6. Ray Driscoll

    Would have been nice to read your weekly articles sooner as we’re leaving now for a 21 day stay in Ireland. When we return we’ll read your reports and hopefully we didn’t miss visiting the good stuff.

  7. Grannymar Post author

    patty – Westport will feature at a future date.

    Ray – Welcome to my blog. I hope you enjoy your stay in Ireland, and will relive your holiday over the weeks ahead with my posts.

  8. stwidgie

    Hi GM, what a great idea to give us a tour of Ireland! I have visited several times, and look forward to seeing if any of my favorite places show up in what you write.

    I’m a Hoosier, but I didn’t realize that Indiana and Ireland were similar in both size and population. No wonder I feel at home there! ;^)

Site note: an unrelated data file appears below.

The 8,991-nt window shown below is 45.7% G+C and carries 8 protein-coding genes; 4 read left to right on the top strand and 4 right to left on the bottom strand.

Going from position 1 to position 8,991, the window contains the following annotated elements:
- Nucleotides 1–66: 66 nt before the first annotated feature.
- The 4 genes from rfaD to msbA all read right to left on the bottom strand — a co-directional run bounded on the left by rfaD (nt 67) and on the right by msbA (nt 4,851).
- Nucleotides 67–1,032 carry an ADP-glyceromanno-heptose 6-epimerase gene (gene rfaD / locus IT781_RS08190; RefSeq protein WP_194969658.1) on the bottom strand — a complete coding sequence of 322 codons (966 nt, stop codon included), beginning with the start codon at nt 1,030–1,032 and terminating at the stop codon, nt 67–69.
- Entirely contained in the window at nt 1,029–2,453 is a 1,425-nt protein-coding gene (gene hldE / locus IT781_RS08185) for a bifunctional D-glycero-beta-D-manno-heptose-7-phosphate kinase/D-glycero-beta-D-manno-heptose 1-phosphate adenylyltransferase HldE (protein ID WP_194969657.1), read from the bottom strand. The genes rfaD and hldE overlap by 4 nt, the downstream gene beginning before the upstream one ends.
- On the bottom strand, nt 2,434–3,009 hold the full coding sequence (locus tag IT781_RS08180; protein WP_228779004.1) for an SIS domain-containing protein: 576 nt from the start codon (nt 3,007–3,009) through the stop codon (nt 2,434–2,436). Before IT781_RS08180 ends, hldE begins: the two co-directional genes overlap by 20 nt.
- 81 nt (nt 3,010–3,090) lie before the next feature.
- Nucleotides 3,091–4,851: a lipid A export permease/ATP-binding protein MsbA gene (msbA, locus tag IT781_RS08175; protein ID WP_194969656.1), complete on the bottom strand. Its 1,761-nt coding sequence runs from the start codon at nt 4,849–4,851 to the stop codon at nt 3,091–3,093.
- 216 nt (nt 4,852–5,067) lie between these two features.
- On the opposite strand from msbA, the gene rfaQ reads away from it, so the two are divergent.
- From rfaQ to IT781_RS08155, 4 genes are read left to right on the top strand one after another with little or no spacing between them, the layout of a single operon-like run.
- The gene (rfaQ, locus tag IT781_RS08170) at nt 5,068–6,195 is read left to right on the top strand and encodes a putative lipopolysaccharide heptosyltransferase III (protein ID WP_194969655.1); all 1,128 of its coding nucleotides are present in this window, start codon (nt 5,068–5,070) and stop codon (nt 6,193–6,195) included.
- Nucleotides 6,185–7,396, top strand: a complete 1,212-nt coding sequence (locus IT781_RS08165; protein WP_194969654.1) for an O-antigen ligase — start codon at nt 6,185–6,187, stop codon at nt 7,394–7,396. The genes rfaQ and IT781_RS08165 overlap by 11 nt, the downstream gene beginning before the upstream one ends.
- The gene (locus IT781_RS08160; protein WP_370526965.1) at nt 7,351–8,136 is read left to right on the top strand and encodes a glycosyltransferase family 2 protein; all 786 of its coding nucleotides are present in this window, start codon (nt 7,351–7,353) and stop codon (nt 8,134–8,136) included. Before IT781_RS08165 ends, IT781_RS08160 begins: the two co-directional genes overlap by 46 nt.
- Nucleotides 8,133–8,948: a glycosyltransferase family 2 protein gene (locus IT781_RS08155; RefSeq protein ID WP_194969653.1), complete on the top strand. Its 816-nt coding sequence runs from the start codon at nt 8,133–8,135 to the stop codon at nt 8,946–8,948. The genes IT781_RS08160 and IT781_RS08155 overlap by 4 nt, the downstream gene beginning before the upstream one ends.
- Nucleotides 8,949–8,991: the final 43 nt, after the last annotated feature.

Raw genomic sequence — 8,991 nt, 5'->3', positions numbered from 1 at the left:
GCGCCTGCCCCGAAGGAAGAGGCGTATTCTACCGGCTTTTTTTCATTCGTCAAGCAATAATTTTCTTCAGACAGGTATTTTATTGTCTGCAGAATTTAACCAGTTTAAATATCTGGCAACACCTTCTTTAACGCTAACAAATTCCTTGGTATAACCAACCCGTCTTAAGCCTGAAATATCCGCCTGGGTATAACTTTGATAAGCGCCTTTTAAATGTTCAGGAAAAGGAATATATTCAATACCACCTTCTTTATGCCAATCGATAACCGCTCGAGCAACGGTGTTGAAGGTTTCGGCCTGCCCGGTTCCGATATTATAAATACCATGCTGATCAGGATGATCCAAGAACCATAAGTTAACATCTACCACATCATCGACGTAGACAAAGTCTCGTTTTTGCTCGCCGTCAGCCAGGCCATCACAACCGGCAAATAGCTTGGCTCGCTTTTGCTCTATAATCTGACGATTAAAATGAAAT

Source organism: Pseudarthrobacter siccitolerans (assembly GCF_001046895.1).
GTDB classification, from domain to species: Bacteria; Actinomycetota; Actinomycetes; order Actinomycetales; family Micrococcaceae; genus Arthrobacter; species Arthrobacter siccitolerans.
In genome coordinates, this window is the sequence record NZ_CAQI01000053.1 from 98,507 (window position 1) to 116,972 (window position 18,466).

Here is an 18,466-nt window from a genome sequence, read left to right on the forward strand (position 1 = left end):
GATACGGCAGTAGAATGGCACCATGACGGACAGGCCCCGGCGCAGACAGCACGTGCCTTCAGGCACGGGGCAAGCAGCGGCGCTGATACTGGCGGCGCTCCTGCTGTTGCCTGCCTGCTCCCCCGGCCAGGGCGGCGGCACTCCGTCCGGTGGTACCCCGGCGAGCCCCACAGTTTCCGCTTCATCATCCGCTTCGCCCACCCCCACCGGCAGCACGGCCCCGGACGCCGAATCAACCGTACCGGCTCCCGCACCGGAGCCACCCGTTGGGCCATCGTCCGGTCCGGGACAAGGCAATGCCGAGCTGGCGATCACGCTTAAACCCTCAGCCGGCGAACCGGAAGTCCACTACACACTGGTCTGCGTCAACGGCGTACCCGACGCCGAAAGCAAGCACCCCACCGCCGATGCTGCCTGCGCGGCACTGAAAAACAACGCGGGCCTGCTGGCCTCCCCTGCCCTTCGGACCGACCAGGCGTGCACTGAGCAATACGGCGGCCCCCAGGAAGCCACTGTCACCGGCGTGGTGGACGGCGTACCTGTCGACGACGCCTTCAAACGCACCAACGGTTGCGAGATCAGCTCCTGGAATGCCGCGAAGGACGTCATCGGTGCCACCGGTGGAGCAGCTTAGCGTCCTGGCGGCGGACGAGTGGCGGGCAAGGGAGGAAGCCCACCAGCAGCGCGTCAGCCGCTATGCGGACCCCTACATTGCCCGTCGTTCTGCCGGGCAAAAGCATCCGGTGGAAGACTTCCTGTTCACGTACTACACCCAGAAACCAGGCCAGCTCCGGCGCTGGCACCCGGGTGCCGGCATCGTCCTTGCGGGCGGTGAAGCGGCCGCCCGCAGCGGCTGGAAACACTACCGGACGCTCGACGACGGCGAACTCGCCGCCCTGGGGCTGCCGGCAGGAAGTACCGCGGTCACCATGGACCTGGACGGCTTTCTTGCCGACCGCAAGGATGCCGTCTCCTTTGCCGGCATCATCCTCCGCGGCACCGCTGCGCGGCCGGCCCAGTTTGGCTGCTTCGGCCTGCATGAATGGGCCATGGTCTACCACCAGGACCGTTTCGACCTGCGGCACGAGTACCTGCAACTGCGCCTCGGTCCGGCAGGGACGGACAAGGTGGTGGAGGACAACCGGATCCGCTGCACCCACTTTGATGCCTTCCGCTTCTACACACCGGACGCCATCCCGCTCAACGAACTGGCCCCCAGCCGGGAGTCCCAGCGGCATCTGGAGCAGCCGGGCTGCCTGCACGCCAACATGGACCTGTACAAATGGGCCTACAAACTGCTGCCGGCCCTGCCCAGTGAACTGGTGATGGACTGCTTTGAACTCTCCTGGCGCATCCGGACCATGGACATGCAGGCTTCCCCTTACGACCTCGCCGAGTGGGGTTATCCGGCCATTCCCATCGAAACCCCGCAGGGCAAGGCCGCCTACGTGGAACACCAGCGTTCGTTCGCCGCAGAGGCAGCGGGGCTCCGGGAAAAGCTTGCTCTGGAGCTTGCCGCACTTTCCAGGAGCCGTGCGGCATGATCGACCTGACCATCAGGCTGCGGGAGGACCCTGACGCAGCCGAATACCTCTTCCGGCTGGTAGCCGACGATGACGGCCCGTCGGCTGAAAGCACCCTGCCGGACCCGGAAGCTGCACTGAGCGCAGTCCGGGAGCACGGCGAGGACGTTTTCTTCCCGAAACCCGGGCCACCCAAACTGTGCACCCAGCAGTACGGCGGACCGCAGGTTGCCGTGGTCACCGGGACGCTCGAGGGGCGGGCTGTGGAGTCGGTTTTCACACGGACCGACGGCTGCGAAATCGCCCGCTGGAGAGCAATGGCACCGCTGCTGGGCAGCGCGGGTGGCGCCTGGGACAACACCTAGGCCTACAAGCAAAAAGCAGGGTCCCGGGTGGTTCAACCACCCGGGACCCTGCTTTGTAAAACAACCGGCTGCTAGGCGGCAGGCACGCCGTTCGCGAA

BTW, I wanted you to know I did finally get the whirligig clothesline up! You can see a picture here: http://stresscafe.blogspot.com/2010/09/back-to-grandmas-yard.html Now I just need to make a clothespin bag like yours.

    Thanks again!

    Oh, and I’ve had excellent luck over the years simply using my ATM card in Ireland. Depending on your bank’s policies, it may be less costly than making a cash advance on a credit card.

  9. Grannymar Post author

    stwidgie – I look forward to you joining my little trips around this island each week. Thank you for the info about using your ATM (Debit/Metro) card at the ‘Hole-in-the-Wall’ while here on holiday.

    The whirligig clothesline looks very much at home in your garden.